I personally don't think that vocabulary makes the book. I mean it does, but not in the sense of how many words are included. I think what is more important is how you use your words, no matter how large or small your vocabulary is, to achieve your purpose. Sometimes (not all the times) it can be more impressive to achieve the same purpose with a smaller set of words. I think there's a lot of factors out there and it's hard to judge.
Campbell
Constructive criticism always welcome

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mightyfelix
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Post by mightyfelix » May 31st, 2019, 7:00 am

cowguy02 wrote:
May 30th, 2019, 9:50 pm
The real question is are there as many good authors today as a hundred years ago. And I would say that in general the quality of Literature back then was far superior to now.
I'm not sure I agree with you either. Not because I think today's writers are better or more talented or more creative. But just because I think we're not in a good position to judge. We don't truly have a representative sample of older literature readily available. The mediocre and just plain bad writers of a century or two ago have largely been forgotten. Some of their books are still floating around, sure, but they aren't being reprinted. They aren't being talked about. We've probably never heard of many of them. So when we talk about writers from a century ago, we're taking about the cream of the crop. The dross, if you will, has burned off, and we're left with the gold. Today, however, there's plenty of dross still being printed. It hasn't had time to be winnowed out (if you'll pardon my mixed metaphors).
Devorah Allen

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lurcherlover
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Post by lurcherlover » May 31st, 2019, 7:10 am

It's a difficult one to argue either way, but I would edge towards thinking that books before say 1950 are perhaps better. And I think there is still plenty of dross around from pre medieval times to the early 20C. It's just that writers such as Shakespeare have added so much genius that it is hard for a modern writer to meet the challenge. Also, if you look at the really terrible modern writers, I can only say that they are REALLY terrible!

ej400
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Post by ej400 » May 31st, 2019, 10:36 am

I do think vocabulary plays a part in making a better book though, and I think back then they did a bit of a better job in doing so. If you have a book averaging three to four letters per word, then I think the quality. Example: "they ran down to the lake, and they looked at the cool views that were there". You can turn this sentence into something much better, "Campbell, Devorah and Luke ran down to the lake, it's waters glistening quite brightly. There were breathtaking views surrounding them." When the average letters in each word goes down, it means the author is probably doing a worse job of description, and in order to have a good book, you must constantly come up with good descriptions.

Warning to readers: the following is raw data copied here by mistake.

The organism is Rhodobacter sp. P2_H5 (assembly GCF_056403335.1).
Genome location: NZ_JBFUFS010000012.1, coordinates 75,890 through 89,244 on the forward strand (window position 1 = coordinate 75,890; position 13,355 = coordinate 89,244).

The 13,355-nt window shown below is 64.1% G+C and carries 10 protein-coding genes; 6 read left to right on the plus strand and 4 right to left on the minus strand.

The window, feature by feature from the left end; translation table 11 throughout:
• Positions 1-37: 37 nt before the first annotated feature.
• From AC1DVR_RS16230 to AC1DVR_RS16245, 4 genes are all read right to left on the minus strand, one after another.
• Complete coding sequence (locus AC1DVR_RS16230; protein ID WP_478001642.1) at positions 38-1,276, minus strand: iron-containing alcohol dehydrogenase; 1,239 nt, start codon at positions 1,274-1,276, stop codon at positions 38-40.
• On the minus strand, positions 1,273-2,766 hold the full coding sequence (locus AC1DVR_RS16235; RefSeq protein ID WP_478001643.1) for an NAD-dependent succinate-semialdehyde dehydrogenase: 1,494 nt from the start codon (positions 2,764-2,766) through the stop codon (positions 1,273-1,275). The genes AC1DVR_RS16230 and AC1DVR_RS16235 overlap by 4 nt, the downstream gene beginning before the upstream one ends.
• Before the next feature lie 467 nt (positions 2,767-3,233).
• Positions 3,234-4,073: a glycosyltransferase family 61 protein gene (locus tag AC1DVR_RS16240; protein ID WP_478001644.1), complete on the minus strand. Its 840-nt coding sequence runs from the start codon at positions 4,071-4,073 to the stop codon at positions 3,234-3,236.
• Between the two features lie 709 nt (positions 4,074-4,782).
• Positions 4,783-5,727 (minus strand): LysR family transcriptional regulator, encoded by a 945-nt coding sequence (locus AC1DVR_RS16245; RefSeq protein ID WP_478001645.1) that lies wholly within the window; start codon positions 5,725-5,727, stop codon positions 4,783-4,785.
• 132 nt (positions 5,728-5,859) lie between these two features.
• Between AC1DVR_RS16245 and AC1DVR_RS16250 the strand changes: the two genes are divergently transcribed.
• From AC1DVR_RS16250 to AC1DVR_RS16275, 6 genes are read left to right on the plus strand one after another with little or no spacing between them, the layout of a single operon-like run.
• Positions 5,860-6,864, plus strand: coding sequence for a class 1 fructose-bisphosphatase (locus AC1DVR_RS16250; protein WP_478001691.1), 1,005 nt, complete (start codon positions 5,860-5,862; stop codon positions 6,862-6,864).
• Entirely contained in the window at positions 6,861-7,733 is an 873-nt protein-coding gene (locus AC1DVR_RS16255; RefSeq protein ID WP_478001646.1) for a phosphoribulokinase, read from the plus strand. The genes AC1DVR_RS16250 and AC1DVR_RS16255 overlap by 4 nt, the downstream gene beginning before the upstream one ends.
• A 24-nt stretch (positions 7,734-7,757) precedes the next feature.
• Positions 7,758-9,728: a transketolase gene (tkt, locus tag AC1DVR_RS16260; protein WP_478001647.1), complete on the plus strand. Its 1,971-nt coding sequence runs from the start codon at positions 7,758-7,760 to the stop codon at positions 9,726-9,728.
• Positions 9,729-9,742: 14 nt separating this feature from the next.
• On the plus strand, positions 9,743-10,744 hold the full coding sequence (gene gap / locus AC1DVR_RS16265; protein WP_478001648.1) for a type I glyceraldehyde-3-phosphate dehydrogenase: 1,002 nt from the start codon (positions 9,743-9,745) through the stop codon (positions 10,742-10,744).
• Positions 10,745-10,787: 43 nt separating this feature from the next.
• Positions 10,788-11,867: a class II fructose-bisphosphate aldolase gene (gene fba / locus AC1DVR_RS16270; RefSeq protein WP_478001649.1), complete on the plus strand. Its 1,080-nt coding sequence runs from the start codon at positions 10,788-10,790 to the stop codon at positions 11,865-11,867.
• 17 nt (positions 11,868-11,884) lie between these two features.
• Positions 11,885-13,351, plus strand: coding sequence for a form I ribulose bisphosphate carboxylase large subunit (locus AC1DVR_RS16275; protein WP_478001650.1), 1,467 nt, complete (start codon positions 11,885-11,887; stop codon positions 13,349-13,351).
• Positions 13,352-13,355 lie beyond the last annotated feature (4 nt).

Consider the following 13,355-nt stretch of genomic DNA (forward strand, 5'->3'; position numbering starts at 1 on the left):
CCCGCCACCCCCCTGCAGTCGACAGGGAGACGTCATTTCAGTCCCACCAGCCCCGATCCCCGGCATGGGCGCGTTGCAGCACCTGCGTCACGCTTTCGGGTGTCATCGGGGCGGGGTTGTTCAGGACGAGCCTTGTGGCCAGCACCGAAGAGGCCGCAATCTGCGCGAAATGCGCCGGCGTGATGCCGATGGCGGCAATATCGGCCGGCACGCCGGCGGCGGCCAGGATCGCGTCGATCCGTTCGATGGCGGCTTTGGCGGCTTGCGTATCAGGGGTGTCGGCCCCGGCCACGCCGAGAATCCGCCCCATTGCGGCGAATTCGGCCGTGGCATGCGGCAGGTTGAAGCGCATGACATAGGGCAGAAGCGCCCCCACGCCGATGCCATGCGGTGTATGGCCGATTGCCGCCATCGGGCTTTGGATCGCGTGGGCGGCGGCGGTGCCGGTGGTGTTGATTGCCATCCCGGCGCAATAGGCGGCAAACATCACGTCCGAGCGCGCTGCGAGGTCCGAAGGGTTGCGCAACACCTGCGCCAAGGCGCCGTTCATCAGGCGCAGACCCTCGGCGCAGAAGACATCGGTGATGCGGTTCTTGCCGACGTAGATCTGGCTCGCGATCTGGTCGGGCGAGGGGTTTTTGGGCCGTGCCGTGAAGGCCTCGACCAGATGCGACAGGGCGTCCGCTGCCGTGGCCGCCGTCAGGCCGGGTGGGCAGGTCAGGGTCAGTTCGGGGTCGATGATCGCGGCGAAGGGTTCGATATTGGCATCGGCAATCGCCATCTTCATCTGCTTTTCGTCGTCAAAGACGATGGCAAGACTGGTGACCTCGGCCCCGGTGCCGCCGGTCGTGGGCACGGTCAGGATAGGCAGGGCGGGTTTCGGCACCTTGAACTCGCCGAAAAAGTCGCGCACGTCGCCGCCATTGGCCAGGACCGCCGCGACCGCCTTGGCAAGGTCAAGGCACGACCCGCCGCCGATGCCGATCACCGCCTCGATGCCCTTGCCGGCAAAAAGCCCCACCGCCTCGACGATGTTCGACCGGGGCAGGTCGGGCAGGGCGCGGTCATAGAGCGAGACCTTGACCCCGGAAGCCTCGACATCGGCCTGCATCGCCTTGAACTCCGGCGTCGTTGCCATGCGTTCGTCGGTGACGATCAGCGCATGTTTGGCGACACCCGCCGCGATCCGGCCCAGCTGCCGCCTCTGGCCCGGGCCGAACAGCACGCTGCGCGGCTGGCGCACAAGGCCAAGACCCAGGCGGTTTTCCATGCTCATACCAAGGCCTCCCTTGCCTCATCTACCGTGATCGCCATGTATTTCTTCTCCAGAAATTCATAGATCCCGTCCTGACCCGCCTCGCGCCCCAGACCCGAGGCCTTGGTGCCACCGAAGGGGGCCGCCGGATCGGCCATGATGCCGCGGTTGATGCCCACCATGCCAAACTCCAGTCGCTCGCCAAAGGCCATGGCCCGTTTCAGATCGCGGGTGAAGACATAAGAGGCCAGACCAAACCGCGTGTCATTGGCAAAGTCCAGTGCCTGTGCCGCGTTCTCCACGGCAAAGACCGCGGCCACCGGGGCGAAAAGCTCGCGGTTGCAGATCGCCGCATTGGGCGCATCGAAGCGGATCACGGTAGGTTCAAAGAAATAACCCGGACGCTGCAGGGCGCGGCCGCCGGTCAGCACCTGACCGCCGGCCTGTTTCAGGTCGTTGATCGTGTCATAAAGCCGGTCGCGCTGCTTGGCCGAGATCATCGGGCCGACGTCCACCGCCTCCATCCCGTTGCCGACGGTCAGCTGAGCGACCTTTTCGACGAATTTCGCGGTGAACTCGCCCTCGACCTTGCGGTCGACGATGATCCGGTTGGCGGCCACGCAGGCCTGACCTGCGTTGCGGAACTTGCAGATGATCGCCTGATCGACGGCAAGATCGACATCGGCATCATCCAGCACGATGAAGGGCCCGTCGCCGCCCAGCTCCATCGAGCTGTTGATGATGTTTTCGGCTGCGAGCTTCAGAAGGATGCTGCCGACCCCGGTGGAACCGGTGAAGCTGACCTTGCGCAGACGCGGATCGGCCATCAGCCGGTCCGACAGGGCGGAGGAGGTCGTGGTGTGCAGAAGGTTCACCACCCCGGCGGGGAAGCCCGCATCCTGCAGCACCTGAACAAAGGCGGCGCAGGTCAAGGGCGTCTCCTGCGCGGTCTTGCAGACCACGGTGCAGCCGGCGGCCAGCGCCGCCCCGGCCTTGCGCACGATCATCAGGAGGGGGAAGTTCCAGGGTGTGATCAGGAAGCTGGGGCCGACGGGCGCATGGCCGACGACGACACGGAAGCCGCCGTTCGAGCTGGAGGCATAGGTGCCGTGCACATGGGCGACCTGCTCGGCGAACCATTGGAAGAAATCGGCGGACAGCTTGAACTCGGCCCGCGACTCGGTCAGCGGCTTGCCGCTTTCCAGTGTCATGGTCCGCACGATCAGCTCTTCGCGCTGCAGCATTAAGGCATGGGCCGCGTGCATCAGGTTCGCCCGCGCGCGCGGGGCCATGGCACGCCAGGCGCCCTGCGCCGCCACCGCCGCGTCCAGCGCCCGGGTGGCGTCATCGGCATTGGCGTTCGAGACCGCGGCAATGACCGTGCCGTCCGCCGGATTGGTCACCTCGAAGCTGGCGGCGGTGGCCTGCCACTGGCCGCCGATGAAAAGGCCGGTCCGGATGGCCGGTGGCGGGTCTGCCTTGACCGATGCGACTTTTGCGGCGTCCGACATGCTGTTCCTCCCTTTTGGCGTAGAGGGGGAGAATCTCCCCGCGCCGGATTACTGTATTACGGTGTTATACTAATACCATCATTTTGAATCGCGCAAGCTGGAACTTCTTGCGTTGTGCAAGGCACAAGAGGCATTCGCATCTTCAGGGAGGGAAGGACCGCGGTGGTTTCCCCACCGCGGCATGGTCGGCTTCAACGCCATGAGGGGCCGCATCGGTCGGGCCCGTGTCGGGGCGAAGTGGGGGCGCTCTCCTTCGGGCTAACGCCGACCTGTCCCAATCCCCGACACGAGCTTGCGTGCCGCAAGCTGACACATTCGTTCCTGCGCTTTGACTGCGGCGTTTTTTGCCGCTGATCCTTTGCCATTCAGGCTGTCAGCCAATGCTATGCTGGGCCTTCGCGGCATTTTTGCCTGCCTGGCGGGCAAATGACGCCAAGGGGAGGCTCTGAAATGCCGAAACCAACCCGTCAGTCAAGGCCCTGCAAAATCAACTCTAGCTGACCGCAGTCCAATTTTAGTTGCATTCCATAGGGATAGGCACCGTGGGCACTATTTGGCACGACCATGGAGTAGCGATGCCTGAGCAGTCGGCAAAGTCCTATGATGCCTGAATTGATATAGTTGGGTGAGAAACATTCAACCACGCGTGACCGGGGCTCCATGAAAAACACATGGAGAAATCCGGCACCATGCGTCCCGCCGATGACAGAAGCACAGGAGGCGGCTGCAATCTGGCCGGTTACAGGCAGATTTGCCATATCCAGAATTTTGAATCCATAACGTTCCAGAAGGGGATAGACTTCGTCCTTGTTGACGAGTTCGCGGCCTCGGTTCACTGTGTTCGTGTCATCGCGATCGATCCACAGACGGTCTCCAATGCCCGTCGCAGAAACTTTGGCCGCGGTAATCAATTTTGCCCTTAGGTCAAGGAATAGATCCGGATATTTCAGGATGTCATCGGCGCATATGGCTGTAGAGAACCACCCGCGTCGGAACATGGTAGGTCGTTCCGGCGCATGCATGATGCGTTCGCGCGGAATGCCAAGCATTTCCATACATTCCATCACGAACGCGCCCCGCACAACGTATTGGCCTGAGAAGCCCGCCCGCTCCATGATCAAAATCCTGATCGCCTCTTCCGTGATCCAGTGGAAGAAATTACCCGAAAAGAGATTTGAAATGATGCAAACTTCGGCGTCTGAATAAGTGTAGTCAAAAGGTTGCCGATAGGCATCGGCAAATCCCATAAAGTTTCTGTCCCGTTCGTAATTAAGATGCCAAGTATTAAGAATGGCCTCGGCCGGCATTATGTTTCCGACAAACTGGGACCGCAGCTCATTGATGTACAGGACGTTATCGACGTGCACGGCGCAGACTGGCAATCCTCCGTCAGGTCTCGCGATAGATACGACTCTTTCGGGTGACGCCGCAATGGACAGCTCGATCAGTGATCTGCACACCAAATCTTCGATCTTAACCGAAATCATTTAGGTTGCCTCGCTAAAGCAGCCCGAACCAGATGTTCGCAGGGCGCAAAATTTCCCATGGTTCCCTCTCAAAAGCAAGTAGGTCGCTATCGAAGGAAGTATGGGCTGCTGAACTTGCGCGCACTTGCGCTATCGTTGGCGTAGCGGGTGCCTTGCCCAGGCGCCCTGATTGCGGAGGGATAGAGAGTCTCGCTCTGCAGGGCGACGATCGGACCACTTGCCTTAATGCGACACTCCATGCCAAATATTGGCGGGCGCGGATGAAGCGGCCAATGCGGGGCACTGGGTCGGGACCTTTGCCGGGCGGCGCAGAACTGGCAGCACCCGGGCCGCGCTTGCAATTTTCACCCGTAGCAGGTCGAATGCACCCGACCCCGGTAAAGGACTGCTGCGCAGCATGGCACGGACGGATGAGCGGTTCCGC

KevinS
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Post by KevinS » May 31st, 2019, 11:21 am

Speling is importent two.
E agora, José?

mightyfelix
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Post by mightyfelix » May 31st, 2019, 11:51 am

KevinS wrote:
May 31st, 2019, 11:21 am
Speling is importent two.
:lol: That's what editors are for!
Devorah Allen

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DACSoft
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Post by DACSoft » May 31st, 2019, 12:03 pm

cowguy02 wrote:
May 30th, 2019, 9:50 pm
The real question is are there as many good authors today as a hundred years ago. And I would say that in general the quality of Literature back then was far superior to now.
I tend to agree with you. With all the self-publishing going on these days, wannabee "authors," who think they are the next Hemingway, Steinbeck, name your favorite, can easily publish their work, no matter whether it is worth the paper (or electrons) on which it is presented, or not.

Back in the day, authors needed editors, publishers, and the like to get their works published and distributed. There had to be, at least, that first level of interest as authors shopped around their work. Now authors can create their own websites and publish their works. This is not to say that there aren't some truly exceptional works being created today that will become classics. But it's a lot easier to create and publish cr*p as well (which of course, is in the eye of the beholder). :)

Not only can there be bad content or character development or story development, but also bad grammar, bad spelling, my own pet peeve about the lack or misuse of capitalization and punctuation. However, I believe there still is that core of new authors who produce great work ... but I think it's harder to find through the weeds now, than in the past.

Don

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Post by lurcherlover » May 31st, 2019, 1:37 pm

As far as scripts go for films and particularly TV, I've found that in the last ten or twenty years that the standards are appallingly low. Writers who have no idea about plot structure, how to characterise, or how to just write in good English. (Foreign languages I can't comment on, but I bet that French and Italian scripts just to name two, are a lot better). I often wonder what planet some of these English scriptwriters come from!

lymiewithpurpose
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Post by lymiewithpurpose » May 31st, 2019, 1:48 pm

lurcherlover wrote:
May 31st, 2019, 1:37 pm
As far as scripts go for films and particularly TV, I've found that in the last ten or twenty years that the standards are appallingly low. Writers who have no idea about plot structure, how to characterise, or how to just write in good English. (Foreign languages I can't comment on, but I bet that French and Italian scripts just to name two, are a lot better). I often wonder what planet some of these English scriptwriters come from!
Interesting that you discuss plot structure. I am going to take the opposing side and say that I much prefer the plots of modern day novels. They may not have all the components or in perfect order, but they keep me engaged. 99% of older books bore me to death, so I choose what I read carefully. I know when I am assigned a book in school I look at the publication date, if I see it's decently old I automatically have a prejudice against it. And oftentimes I feel like poor English is intentional. The vast majority of people in the real world do not speak in formal and proper language all the time, and this accurately represents our current setting. Again, this is a youngster's opinion though.
Campbell
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Readers wanted: The Cliff-Dwellers